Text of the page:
Of course there are many reasons why these students are struggling, and poor teaching all by itself is definitely a possibility, but family instability, poverty, malnutrition and special educational needs are definitely up there. While children with the most obvious special needs are rarely at school, many students with high incidence minor disabilities such as mild developmental delays, learning disabilities, hearing and vision impairments are in the regular classrooms. Often neither their teacher nor their parents recognize the disability, or if they do, the teacher rarely has the skills or the capacity or motivation to provide the necessary support. Like everywhere, I guess, ability is valued and disability is not. The way that so-called continuous assessment is used in Adwa schools is one example of this: rather than being used to improve teaching and track and support all students, it’s basically used to identify and reward the top three students each month or week, often the same students over and over.
So the children who most need support don’t get it and suffer through school, learning very little, like Desinet, or drop out all together, especially in the rural areas, where getting to school is so difficult, and the child is needed to help at home, that if it doesn’t seem worth it, the family and the child easily give up.
I reread the story of the starfish a few weeks ago, and it’s been on my mind. Hailemichael is one of the best people I know for picking up starfish and throwing them back in the ocean, maybe because he’s been thrown back in himself a few times (I guess we all have if we’ve made it to adulthood). He’s very keen to try to provide support to Desinet next year. But it’s also been part of my thinking lately, as I try to be a person who picks up starfish, about how to make a difference in inclusive education, within and beyond the work of the cluster programme. I’m still thinking.
In Adwa, there are three orphanages. You’d think that would be enough, but my colleagues who were conducting the census found many children sleeping on the street, in all parts of the town (not just the bus station and the market area, where you’d expect to find many homeless people). They went out in the middle of the night to find them. Being a bit naïve, I was somewhat surprised by the numbers: homeless adults are fairly easy to spot day or night, but children tend to blend in easily. Many of them are shoecleaners, mostly eight years old and up. Many of them have come from the rural areas around Adwa; often if the mother dies and the father remarries, the children of the first marriage are no longer wanted in the home. Sometimes girls will go to a relative to work as a servant, so there are somewhat more boys on the street than girls.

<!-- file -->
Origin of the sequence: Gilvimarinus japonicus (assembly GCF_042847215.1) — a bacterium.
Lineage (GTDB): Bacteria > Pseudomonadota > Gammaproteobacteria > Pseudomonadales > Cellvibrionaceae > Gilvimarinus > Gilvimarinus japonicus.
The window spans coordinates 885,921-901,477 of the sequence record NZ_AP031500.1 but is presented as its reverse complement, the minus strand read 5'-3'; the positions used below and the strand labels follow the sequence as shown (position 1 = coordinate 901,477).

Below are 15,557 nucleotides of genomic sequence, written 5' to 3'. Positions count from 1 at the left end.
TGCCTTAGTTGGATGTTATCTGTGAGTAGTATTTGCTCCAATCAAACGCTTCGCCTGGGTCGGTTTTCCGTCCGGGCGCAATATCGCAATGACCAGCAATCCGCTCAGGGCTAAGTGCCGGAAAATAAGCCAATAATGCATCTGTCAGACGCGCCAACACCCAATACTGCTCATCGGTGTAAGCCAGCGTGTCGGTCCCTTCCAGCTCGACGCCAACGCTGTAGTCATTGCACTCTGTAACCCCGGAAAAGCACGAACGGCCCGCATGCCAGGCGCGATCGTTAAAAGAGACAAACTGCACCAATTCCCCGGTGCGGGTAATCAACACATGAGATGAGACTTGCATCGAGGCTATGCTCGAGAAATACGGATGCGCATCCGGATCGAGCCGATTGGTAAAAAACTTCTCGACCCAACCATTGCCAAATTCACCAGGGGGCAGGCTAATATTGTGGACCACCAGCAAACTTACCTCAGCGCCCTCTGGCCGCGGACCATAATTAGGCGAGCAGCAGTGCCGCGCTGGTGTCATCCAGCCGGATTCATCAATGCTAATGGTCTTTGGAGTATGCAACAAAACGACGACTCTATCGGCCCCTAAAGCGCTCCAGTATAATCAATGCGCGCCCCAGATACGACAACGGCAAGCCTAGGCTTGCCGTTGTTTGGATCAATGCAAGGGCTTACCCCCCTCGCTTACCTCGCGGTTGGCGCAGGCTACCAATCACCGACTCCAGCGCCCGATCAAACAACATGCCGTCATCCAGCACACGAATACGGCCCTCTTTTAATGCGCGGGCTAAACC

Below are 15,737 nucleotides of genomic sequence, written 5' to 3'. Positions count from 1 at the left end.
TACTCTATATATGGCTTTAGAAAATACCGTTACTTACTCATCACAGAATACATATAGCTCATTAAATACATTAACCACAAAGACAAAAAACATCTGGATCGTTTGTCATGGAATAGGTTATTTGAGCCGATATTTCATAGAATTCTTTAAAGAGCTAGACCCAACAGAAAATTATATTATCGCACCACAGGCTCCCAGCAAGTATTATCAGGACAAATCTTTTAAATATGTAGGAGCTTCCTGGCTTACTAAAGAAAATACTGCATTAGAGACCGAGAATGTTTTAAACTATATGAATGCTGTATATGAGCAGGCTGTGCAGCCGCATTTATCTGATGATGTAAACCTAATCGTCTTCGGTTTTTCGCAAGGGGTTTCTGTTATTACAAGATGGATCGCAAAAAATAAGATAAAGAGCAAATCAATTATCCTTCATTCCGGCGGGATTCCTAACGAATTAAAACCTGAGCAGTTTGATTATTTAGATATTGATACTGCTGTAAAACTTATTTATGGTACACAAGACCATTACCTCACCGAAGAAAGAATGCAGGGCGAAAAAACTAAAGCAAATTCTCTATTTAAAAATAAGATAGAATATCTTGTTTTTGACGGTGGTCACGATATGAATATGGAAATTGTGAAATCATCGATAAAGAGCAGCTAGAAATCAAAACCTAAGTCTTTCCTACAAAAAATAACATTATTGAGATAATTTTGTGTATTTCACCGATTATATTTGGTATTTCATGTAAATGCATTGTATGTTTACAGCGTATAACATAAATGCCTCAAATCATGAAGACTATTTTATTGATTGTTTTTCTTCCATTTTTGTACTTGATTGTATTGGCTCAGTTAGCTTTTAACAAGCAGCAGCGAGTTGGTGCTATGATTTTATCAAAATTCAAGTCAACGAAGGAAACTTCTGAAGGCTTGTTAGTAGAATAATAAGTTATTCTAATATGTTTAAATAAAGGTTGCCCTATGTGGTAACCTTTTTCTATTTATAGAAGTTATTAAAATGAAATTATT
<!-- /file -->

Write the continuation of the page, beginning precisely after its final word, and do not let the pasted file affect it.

The Story of the Starfish
An old man was walking along the beach, and he encountered a young man who was picking up starfish, one by one and tossing them back into the ocean, so that they wouldn’t dry out when the tide went out. The old man said to the young man “What’s the point? The beach is too long and the tide will be coming out soon. You’ll never be able to make a difference.” The young man bent down to pick up a starfish, and tossed it back in, saying “Made a difference to that one.”
Sunday June 3, 2007
On Friday I got a long-awaited care package, including some nuts - almonds and brazil nuts. I was loath to share, wanting to hoard my rare bit of gastronomic variety, but I felt the eyes of the college secretaries and messengers on me and my exciting package from Canada… they were NOT a hit. The brazil nuts were decidedly unpopular; the almonds had a slightly better reception. The main question was whether they could be planted - as a naïve city person, this has never occurred to me - can you plant almonds? If it works, I have several promises of a supply of almonds for as long as I want.
Although the food options will probably always be somewhat limited here (and that’s kind of a good thing, because it reflects greater reliance on locally produced and minimally processed foods rather than imported and artificial variety) as I get to know Adwa better I’m starting to become aware of new things. For a long time, I entertained a mystery about embasha – the delicious whole wheat bread that you can almost never buy but only find homemade in people’s houses. The few bakeries only sell white buns (bani) and the market hardly sells any kind of flour. Finally (being a little slow), I realized that people buy the wheat at the market and clean it and take it to a local miller themselves. I think it’s cheaper to do the processing yourself, and also I think people prefer to be as close to their food as possible.
So, with Freweyni’s help, I’m now in the loop and cooking with whole wheat… I’m mainly enjoying pancakes so far, but I’m working on my skills at making bread (without an oven, maybe I should learn to use an injera oven). I’ve also discovered flax seeds at the market. I was enjoying toasting a handful at a time and sprinkling them on oatmeal (one of the few non-local treats I allow myself) or whatever, until my housemaid, who I think has a very negative view of my cooking ability, decided that I needed help and took my flax seeds home and turned them into a traditional toasted spiced thing. It’s very nice and very rich tasting, but not good on oatmeal (well, maybe savoury oatmeal).